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Sheltering the victims of elder abuse: a new role for long-term care facilities.

T.M., a 61-year-old Hispanic widow, was living in her one-bedroom apartment in the Bronx. She had been a victim of child abuse by her father, and she was physically, verbally, and sexually abused by two husbands. She had virtually no community contact. Last year, her unemployed, drug-addicted adult son moved in with her and was physically, emotionally, and financially abusing her. He was drawing graffiti on her walls; having "friends" over regularly to buy, sell, and use drugs; and was sleeping in her bed. She felt that his behavior was her fault because she was not a good mother.

Her son was on parole for felony assault relating to a recent crime he committed against his wife and young daughter, who live in the same building. A final court order of protection required him to stay away from them. Other family members were terrified of him. T.M. had sustained multiple fractures of the arms and wrists but denied that her son caused the suspicious injuries. Domestic violence officers at the local police precinct were aware of the situation but had no legal basis to act.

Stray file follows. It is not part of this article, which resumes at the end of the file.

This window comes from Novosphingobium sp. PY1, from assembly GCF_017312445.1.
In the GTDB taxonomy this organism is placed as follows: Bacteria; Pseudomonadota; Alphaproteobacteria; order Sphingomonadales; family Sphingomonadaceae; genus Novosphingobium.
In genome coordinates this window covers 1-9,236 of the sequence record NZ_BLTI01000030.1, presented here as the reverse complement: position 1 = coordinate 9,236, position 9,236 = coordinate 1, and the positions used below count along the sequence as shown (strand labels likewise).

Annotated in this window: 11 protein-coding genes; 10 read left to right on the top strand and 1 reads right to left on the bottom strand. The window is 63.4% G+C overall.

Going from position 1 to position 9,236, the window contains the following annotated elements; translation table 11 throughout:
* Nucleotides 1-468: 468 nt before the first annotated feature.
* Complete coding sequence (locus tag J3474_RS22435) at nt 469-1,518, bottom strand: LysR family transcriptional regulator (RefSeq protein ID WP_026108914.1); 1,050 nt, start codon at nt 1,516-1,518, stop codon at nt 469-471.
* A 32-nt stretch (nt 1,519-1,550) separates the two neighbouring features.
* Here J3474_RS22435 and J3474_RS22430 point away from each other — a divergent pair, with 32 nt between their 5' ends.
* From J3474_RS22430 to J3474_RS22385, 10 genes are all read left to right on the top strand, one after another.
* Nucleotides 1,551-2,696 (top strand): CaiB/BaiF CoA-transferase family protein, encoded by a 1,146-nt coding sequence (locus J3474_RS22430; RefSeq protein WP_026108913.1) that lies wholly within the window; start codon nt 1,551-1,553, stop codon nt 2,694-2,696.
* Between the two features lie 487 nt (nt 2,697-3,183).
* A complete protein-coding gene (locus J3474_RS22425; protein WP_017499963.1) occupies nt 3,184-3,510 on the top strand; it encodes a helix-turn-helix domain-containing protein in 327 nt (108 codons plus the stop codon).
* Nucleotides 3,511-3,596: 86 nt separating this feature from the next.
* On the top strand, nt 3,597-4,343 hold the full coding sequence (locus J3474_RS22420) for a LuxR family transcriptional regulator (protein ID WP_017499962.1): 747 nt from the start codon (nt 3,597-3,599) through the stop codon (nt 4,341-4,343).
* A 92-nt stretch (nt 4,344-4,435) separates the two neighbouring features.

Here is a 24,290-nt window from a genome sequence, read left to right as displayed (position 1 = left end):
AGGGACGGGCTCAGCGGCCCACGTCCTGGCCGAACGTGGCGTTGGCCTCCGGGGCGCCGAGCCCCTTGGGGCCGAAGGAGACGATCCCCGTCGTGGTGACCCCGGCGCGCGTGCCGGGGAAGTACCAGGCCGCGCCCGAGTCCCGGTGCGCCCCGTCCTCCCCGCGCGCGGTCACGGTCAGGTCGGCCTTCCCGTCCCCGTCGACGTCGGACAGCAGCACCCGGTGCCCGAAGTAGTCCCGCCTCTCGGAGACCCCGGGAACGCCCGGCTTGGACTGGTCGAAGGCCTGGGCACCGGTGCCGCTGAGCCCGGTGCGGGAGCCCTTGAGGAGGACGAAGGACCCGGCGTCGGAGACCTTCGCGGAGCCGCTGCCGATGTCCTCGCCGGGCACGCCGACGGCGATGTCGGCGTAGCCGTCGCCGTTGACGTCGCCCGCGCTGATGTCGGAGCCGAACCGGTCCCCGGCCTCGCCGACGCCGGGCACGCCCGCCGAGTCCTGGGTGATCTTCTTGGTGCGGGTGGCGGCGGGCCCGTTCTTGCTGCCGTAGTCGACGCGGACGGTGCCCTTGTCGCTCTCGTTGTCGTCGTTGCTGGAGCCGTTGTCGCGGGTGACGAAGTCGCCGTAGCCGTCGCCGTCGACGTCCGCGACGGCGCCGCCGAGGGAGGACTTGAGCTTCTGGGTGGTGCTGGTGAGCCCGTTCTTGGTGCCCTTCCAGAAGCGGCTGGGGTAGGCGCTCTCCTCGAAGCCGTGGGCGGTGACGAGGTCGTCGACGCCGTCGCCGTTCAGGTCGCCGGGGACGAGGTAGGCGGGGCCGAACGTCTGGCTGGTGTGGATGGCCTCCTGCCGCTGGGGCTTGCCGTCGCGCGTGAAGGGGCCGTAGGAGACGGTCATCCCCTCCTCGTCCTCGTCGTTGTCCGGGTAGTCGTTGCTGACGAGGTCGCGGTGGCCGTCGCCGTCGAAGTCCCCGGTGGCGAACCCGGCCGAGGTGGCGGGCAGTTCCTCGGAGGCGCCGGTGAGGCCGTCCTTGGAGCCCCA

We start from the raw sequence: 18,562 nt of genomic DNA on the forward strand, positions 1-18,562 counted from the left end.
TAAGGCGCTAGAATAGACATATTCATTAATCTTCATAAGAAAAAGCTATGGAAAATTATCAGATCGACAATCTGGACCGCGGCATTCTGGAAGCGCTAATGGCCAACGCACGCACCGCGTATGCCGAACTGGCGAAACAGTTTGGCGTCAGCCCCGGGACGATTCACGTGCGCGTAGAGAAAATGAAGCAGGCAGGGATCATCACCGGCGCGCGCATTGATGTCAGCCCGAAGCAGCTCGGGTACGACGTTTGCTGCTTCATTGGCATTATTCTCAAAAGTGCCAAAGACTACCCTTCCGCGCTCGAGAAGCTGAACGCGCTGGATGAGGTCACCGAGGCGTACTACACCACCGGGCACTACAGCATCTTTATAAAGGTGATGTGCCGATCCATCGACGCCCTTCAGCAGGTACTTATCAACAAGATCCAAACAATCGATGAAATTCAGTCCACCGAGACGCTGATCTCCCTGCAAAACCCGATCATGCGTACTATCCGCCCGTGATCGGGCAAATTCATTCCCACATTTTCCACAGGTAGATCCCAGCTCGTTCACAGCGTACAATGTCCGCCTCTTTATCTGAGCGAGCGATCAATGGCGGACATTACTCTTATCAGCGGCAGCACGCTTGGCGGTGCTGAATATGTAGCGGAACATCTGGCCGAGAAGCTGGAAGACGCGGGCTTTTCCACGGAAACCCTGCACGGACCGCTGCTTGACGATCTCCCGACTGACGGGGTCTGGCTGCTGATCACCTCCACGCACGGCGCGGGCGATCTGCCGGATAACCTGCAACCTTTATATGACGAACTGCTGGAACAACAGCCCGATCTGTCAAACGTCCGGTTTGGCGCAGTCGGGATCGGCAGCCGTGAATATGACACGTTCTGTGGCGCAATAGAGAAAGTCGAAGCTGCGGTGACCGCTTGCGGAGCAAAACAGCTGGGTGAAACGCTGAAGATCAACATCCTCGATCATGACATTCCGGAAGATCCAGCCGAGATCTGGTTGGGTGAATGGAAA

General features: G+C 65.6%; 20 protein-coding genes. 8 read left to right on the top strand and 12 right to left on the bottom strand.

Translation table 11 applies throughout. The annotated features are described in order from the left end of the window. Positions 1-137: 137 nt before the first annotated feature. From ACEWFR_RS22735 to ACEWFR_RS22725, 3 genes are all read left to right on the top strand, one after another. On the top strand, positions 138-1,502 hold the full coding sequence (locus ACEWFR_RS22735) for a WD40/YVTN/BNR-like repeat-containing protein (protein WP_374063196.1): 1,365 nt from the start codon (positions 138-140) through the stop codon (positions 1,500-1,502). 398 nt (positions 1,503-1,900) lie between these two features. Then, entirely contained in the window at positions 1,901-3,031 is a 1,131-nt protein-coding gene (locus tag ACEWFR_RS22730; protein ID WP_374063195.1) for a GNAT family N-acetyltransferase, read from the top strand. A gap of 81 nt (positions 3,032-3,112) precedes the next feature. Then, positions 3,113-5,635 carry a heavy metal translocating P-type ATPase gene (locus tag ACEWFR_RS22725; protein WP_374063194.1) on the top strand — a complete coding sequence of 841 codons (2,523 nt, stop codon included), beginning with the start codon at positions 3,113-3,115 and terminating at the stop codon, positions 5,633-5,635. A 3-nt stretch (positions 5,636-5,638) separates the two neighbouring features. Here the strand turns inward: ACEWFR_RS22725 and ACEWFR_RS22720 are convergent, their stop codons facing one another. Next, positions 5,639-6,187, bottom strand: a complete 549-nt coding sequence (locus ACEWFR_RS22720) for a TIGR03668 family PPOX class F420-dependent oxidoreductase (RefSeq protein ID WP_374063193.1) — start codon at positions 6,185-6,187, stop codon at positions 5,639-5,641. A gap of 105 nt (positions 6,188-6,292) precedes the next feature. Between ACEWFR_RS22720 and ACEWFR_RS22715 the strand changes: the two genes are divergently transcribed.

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T.M. went to a local hospital and told a doctor that she was too afraid to go home. Had this happened earlier, T.M.'s options would have been to stay at a homeless shelter, have her name put on a long waiting list for other public housing, or try to get into a traditional domestic violence shelter, if suitable space was available and if she would be accepted with her many medical infirmities. Most likely, she would have returned to the violence and remained isolated and afraid. Instead, a doctor called (800) 56-SENIOR, the access point for the Harry & Jeanette Weinberg Center for Elder Abuse Prevention at the Hebrew Home at Riverdale in Riverdale, New York. There, staff determined that T.M. was an appropriate referral.

Rather than returning to the violence, T.M. was transported to the Weinberg Center, where she was given a room with a full bathroom. Over the course of the next six weeks, T.M. received medical care, social work support, and direct legal advice regarding orders of protection and housing strategies, and she was invited to participate in the numerous programs held daily at the Hebrew Home. All Weinberg Center clients are considered residents of the Hebrew Home and are encouraged to be part of the Hebrew Home community.

Police officers from the local precinct visited T.M. to discuss plans to ensure her safety upon discharge from the Weinberg Center. A daughter, who previously was too frightened to visit, came to see her mother daily after the Weinberg Center team determined the daughter was safe and helpful. The daughter provided needed additional emotional support for her mother and encouraged her to become a long-term resident of the Home, an available option.